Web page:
If you can’t buy your tickets at least several weeks in advance, be sure to check in online as soon as possible before your flight to select a seat, or arrive at the airport early if online check-in isn’t available. When you’re seat shopping, don’t assume business class costs much more than coach. Sometimes you can get a nonrefundable deal for a seat in first or business class for just a bit more.
Purchase a better seat.
Many airlines now offer economy-class seats with extra legroom for an additional fee. For example, JetBlue’s Even More Space seats, many of which are in exit rows, have up to seven extra inches of seat pitch. United offers Economy Plus access to high-ranking frequent flyers and to any travelers who pay the annual fee. This entitles you to a few extra inches of seat pitch toward the front of the coach cabin. (If any Economy Plus seats are still available at flight time, they can be purchased on a one-time basis.) Other airlines offer similar programs.
Make sure you understand what you’re getting for the money. You may be closer to the front of the cabin, but that might be all you’re buying since no perks (like meals) come with your “upgraded” coach seat.
Select your seat when you book.
Most airline websites and booking engines allow you to choose a seat when you purchase your ticket, or to return to your reservation after your initial purchase and select a seat later. In many cases, this process is free, but some airlines have added fees for advance seats. If you don’t see a seat you like, return to your reservation as your trip date approaches to see if anything has opened up in the meantime. If you don’t like your online options, try again at the airport, either at check-in or at the gate.
If you try to select your seat once you’ve booked your flight, you might see only the more expensive premium economy seats are available. That doesn’t mean you won’t get a seat eventually. In fact, you may get the premium economy seat anyway when you check in online—without having to pay extra.
Confirm your seat at check-in.
Most airlines allow passengers to check in online up to 24 hours before their flight departs. At that point you can confirm the seat you’ve already chosen or select a better one. Watch for last-minute offers for discounted upgrades on premium economy and business-class seats. Failing that, many airlines hold back the exit rows and bulkheads—the most coveted seats in economy class—until the day of flight so they can be assigned at the airport. You still have a good shot of getting into those more popular rows.
Consider calling the airline directly if online seat assignment is not available. You can also confirm your seat the week you’re flying in case better seats have opened up. Check again a few hours before flight time to see if a good seat has become available.
Short on time or don’t want to keep looking? You can set up a seat alert through ExpertFlyer.com. A single alert is free, but subsequent alerts are charged at $0.99 each.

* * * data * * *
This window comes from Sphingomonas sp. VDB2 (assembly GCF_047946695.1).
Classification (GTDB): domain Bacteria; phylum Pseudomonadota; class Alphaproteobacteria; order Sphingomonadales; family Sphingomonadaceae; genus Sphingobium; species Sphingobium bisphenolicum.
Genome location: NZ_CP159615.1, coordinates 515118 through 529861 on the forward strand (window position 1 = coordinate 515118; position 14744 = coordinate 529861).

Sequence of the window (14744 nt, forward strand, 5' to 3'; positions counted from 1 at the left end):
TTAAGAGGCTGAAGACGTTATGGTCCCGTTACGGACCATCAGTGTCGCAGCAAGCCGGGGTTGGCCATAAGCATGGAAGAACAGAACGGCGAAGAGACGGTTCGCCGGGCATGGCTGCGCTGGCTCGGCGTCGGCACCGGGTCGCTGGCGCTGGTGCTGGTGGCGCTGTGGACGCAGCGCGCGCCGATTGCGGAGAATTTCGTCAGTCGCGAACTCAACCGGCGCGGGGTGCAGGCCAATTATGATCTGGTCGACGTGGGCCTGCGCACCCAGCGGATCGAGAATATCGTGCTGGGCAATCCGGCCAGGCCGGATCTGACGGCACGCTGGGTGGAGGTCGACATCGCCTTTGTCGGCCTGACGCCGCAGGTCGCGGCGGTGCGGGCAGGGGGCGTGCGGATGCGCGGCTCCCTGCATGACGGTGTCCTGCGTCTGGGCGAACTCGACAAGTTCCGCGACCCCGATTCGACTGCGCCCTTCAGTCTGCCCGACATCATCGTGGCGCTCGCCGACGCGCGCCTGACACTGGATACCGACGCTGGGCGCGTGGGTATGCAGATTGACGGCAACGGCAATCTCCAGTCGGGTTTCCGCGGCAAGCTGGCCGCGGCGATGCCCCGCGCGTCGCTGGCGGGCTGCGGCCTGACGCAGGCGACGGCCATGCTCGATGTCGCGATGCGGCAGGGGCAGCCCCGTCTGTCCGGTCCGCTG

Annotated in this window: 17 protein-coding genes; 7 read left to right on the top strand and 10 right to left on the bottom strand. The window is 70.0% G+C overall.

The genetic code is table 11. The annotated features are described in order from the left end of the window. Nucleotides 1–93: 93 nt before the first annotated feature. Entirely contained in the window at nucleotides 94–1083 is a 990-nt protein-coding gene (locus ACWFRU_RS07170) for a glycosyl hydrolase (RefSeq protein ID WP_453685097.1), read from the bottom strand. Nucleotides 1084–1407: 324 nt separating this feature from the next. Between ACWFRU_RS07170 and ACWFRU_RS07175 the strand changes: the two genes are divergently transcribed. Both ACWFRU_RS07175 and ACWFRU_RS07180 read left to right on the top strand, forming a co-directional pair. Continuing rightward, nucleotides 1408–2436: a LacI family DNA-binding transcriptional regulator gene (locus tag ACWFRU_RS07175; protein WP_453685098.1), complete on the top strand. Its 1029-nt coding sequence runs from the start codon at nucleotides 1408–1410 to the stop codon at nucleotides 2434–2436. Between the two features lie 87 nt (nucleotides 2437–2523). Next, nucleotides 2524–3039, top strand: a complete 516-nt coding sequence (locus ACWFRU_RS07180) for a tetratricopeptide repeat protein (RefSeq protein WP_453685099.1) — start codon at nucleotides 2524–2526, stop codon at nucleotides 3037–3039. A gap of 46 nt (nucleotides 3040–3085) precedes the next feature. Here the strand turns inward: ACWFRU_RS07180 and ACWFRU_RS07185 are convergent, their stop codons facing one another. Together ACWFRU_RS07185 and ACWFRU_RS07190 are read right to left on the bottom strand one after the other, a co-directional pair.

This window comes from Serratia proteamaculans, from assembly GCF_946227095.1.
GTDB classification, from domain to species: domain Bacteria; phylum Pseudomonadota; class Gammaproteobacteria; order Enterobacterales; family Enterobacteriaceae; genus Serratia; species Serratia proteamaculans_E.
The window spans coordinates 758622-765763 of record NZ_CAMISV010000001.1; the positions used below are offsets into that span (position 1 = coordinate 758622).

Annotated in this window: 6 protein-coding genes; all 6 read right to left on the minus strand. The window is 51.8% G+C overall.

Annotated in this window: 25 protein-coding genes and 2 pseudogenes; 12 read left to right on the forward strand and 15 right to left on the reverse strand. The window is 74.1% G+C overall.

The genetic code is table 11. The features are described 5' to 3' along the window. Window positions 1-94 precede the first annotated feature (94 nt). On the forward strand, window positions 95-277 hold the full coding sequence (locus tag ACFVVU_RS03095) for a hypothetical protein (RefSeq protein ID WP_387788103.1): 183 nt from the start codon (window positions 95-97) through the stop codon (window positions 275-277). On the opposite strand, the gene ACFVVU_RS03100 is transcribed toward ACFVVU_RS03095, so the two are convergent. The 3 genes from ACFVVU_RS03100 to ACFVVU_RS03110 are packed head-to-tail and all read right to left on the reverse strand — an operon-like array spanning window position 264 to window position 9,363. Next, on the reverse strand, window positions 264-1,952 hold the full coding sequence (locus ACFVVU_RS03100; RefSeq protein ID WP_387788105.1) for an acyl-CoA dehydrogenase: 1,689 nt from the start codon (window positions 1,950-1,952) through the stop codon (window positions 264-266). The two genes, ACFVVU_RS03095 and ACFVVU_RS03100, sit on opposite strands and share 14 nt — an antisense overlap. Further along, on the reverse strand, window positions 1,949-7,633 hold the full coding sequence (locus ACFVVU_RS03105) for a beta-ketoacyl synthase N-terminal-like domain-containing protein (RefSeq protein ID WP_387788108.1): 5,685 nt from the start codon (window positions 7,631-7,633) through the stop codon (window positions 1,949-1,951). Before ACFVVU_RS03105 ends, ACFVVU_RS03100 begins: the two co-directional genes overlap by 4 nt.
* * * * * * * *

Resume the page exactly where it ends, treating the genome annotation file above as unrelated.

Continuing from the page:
Get to the airport early.
If you check in too late or arrive too late at your gate, the airline might give away your seat. Follow the airline’s guidelines about how far in advance you should arrive for domestic and international flights.
When in doubt, ask.
Long gone are the days when asking sweetly could get you a first-class upgrade on a flight, but it’s worth a try if you’re not satisfied with your current seat assignment. Once you reach your gate, ask whether any new seats have opened up. If other passengers upgrade to business class or don’t show up for the flight, you might get lucky and grab a better seat assignment.
If you know exactly which seat you’re interested in, it can be easier for agents to get it for you. Instead of asking for “a good seat,” try asking for “an aisle seat near the front” or “an exit row seat.” You’ll be more likely to get what you want (or an acceptable substitute). Ask again before you board. Sometimes gate agents are able to reassign seats at the last minute.
If you still don’t get a desirable seat, wait until the plane doors close. You may be able to move to an unoccupied seat. Check the last rows in the plane since they are often the last seats assigned.
Keep the agent informed.
If you have a disability or medical condition, or you need to sit next to your small children, let the agent know. Most will do their best to accommodate you.
Approach airline agents with courtesy. They hear complaints and demands all day. Speak to them kindly, and you may be surprised. Says SeatGuru, “Keeping the phrase ‘treat others the same way you want to be treated’ in mind and following that can unlock a lot of doors for you.”
Packing Items to Make Your Trip Easier
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More from SmarterTravel:
- 10 In-Flight Essentials You Should Never Travel Without
- 9 DIY Ways to Upgrade Economy Class
- 11 Things Not to Do on a Plane
Editor’s note: This story was originally published in 2017. It has been updated to reflect the most current information. Christine Sarkis, Jessica Labrencis, and Michele Sponagle contributed to this story.